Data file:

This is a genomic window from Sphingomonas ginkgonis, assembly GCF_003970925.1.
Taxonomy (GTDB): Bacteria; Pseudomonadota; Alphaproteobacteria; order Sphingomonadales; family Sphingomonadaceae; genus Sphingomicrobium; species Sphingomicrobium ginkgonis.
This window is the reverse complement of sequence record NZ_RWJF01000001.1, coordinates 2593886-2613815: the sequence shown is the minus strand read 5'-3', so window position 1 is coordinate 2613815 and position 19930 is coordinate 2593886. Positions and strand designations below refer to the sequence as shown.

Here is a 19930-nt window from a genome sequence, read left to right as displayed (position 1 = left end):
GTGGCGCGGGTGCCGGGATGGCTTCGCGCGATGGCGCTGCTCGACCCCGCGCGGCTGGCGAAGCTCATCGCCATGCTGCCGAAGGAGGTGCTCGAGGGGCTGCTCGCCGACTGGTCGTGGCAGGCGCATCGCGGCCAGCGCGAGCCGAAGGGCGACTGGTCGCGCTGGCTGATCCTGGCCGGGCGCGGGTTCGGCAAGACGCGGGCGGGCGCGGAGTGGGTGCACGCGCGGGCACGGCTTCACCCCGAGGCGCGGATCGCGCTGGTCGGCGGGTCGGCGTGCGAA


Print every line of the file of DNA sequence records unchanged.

This is a genomic window from Sphingomonas ginkgonis, assembly GCF_003970925.1.
Taxonomy (GTDB): Bacteria; Pseudomonadota; Alphaproteobacteria; order Sphingomonadales; family Sphingomonadaceae; genus Sphingomicrobium; species Sphingomicrobium ginkgonis.
This window is the reverse complement of sequence record NZ_RWJF01000001.1, coordinates 2593886-2613815: the sequence shown is the minus strand read 5'-3', so window position 1 is coordinate 2613815 and position 19930 is coordinate 2593886. Positions and strand designations below refer to the sequence as shown.

Here is a 19930-nt window from a genome sequence, read left to right as displayed (position 1 = left end):
GTGGCGCGGGTGCCGGGATGGCTTCGCGCGATGGCGCTGCTCGACCCCGCGCGGCTGGCGAAGCTCATCGCCATGCTGCCGAAGGAGGTGCTCGAGGGGCTGCTCGCCGACTGGTCGTGGCAGGCGCATCGCGGCCAGCGCGAGCCGAAGGGCGACTGGTCGCGCTGGCTGATCCTGGCCGGGCGCGGGTTCGGCAAGACGCGGGCGGGCGCGGAGTGGGTGCACGCGCGGGCACGGCTTCACCCCGAGGCGCGGATCGCGCTGGTCGGCGGGTCGGCGTGCGAA